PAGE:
Korean kids in the villages loved Americans. They knew the Americans had good things and would give them these things. They liked gum, they liked the crackers and cheese or peanut butter from C-rations. They would ask you for cigarettes. The first time a Korean kid the size of a peanut asked me for cigarettes, I was flabbergasted. The Korean Lieutenant I was with was greatly amused. He told me the kids wanted smokes for their moms, dads, and grandparents, all of whom lived in one little house. So I gave them cigarettes. I guess I'd go to jail for that today.
Older Korean kids from the villages would work in the U.S. tent camps. They would shine boots, keep the diesel stoves in the tents going in winter, haul off the trash, whatever. It was against regulations to have them do that, but trying to keep them out was a losing battle for the Military Police, who were using their services like everybody else anyway. The only time I ever saw these kids mistreated was if a Korean NCO was in our area and saw them. The Koreans of the day beat on their subordinates for anything. How bad they beat them depended on the nature of the transgression. We always tried to prevent that kind of thing. "Hey, Sgt. Pak, come on in here and let us pour you some American coffee." Sometimes it worked, sometimes it didn't. The kids seem to take it in stride.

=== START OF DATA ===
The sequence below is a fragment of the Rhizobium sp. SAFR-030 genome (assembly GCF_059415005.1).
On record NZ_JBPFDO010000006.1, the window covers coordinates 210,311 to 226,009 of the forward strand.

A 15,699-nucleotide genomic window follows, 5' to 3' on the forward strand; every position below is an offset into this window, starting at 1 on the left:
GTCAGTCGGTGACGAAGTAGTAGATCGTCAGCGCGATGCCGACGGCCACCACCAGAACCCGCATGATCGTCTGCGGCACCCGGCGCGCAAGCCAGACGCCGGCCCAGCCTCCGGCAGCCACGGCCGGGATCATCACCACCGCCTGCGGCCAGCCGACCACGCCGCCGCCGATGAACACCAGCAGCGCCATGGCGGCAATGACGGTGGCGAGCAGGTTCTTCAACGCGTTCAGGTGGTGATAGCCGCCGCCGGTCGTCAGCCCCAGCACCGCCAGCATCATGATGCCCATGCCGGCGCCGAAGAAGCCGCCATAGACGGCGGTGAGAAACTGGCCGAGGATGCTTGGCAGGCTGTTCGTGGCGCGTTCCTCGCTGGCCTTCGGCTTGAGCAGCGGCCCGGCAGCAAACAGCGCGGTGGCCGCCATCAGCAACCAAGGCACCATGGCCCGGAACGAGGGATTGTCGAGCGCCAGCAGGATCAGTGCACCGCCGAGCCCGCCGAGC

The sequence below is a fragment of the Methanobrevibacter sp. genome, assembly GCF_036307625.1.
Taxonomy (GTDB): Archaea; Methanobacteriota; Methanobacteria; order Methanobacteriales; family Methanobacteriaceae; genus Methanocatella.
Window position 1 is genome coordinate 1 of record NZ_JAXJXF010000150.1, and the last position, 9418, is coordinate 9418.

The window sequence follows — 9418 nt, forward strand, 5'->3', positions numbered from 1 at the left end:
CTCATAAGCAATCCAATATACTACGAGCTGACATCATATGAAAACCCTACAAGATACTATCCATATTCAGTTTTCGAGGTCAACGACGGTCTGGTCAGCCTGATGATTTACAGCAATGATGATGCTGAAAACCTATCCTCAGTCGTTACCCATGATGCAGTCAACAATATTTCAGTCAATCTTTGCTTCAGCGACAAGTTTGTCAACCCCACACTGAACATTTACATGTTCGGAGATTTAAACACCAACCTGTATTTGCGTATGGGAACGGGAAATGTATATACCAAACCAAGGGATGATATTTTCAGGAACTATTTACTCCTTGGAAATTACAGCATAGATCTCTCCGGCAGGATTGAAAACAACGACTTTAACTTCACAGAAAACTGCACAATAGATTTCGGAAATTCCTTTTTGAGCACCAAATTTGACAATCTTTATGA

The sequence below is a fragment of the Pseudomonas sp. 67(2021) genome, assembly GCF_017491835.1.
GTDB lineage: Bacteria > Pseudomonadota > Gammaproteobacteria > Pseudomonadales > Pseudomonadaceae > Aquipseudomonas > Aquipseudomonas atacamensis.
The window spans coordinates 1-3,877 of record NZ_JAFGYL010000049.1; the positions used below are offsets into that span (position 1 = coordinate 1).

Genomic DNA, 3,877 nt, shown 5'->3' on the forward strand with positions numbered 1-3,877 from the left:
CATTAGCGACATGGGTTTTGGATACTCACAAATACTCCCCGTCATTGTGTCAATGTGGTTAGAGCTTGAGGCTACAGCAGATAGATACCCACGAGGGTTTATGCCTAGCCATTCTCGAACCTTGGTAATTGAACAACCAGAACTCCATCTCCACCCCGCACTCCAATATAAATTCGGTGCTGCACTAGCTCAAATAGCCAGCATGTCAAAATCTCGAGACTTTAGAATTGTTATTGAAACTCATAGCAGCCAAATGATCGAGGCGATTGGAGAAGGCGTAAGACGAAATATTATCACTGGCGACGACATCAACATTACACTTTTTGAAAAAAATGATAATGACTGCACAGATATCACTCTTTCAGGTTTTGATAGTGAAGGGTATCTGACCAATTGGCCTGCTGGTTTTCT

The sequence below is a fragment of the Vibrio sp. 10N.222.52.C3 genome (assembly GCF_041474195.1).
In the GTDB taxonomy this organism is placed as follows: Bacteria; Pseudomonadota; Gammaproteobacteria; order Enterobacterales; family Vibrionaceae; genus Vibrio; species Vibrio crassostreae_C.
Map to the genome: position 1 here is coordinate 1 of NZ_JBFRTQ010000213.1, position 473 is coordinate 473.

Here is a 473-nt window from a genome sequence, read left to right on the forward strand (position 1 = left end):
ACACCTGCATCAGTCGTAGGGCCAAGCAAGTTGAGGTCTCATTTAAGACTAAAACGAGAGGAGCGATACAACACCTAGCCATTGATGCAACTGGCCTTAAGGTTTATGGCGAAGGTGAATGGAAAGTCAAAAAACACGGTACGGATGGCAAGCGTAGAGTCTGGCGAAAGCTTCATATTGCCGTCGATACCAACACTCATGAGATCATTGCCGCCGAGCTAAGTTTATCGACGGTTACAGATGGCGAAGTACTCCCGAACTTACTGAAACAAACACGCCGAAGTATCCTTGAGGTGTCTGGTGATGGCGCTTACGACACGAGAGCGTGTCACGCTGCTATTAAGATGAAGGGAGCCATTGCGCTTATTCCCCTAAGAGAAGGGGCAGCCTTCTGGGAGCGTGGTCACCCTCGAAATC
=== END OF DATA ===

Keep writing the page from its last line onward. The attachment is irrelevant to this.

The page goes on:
I only had to do one winter exercise in Korea. It was miserable beyond belief. The cold was incredible. How the Korean War was fought in the winter was beyond me. That Marine on the left is a WM (woman marine) . Her name was Moyer. I liked her because when we went to the field, she was the only WM that didn't pull strings to keep from going. Nobody likes "going to the field" except maybe the Grunts. The Air Wing hated it. Thank God I don't do that anymore. Like the old Confederate Veteran remarked in one of Shelby Foots books, "the best thing about being in the Army is remembering it years later, sitting by a fire with a full belly."